• Make sure your internal participants understand the purpose of the exercise and are prepared to play an active role in interviewing, idea generation and follow-up. We didn’t do enough communication and prep of our internal team in advance of the event.
  • Follow up. Ensure the best ideas that come out of the meeting are acted on. And, ideally, follow up with participants as well and ask them if the work produced based on the exercise met their needs.

Are you doing similar work in your newsroom? If so, I’d love to hear about it. Find me on Twitter at @eulken.

Marie Gilot, director of CUNY’s J+ professional development program, contributed material for this report.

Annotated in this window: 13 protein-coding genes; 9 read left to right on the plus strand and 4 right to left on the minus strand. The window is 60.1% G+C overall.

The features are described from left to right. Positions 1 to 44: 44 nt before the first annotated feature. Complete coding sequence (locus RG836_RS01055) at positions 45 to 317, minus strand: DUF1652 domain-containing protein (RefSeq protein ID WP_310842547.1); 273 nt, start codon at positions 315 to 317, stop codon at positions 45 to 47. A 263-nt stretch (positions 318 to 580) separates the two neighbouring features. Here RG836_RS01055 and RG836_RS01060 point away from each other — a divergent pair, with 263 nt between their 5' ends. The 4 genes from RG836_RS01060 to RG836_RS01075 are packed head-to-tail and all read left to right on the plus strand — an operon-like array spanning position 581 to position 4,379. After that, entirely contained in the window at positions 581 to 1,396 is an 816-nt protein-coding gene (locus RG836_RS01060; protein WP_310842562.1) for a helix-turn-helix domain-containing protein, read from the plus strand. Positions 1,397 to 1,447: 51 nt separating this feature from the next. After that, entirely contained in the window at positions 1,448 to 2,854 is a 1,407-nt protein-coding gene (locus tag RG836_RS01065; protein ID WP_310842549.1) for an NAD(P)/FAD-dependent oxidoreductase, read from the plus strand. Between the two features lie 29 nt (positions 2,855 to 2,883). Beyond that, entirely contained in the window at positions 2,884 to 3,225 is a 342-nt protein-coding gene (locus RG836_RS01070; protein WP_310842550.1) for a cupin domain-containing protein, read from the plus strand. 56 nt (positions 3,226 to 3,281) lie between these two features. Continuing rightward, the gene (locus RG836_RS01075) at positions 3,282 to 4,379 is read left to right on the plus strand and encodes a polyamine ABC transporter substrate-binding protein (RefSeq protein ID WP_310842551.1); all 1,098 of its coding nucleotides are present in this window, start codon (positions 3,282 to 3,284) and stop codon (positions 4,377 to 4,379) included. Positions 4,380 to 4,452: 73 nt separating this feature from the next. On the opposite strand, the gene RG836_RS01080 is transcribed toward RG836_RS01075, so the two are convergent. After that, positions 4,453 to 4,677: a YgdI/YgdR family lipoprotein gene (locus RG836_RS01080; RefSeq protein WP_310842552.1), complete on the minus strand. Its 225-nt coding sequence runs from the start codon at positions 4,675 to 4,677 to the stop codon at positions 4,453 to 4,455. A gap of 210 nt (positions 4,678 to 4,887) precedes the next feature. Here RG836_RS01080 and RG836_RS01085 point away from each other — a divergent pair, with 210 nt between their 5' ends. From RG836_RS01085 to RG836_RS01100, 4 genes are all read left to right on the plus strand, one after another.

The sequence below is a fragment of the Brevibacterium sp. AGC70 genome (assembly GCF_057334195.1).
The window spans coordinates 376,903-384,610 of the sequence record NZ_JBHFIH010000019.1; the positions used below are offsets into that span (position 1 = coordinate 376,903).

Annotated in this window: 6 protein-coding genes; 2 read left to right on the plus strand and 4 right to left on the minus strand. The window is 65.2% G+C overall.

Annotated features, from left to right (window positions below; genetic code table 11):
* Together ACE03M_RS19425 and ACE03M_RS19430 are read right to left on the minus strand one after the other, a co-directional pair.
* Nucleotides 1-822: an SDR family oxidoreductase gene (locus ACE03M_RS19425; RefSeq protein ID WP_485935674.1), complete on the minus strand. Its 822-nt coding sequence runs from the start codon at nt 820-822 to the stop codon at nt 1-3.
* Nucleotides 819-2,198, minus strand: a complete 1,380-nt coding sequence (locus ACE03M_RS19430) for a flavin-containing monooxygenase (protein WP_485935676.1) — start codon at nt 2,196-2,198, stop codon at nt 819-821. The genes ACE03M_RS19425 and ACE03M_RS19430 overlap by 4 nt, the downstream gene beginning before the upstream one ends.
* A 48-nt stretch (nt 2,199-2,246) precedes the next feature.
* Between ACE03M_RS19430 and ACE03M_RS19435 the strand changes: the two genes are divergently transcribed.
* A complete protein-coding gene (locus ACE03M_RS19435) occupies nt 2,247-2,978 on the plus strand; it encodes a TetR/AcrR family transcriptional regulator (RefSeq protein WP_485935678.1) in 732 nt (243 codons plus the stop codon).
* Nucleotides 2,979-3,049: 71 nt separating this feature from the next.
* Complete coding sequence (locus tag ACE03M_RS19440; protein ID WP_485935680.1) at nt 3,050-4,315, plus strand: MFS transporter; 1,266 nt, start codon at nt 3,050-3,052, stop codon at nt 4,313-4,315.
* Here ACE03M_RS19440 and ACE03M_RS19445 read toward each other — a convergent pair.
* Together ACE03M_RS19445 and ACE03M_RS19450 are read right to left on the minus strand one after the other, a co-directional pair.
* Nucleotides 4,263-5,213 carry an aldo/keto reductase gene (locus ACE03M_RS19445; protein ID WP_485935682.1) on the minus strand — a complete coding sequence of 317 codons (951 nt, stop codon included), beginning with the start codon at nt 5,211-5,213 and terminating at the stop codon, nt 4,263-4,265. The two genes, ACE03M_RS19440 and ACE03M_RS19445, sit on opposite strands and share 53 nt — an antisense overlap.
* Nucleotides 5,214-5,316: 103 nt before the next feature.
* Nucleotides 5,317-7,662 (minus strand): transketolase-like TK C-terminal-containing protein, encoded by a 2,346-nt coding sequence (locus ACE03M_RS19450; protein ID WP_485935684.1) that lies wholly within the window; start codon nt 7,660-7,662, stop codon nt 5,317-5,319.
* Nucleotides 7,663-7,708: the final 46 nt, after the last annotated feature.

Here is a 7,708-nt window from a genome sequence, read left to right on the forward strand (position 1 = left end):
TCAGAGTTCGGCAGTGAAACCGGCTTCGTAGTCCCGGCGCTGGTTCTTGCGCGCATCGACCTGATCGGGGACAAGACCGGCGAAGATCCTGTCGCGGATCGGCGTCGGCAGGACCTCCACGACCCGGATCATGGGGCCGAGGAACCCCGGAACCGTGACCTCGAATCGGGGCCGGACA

Useful materials

If you are looking to run a similar exercise in your organization, here are some artifacts from our experiment that could help:

Finally, here are some of the physical things you’ll need:

  • A flexible space conducive to breakouts and full-group conversations with as many tables and chairs as you have groups/participants
  • Plenty of sticky notes, whiteboard pens (which are more forgiving than permanent markers), adhesive dots (for voting) and a lots of empty wall space to put everything on
  • Coffee and snacks to fuel the creativity

Further reading

We were inspired by a few readings, methods and efforts undertaken by others, including: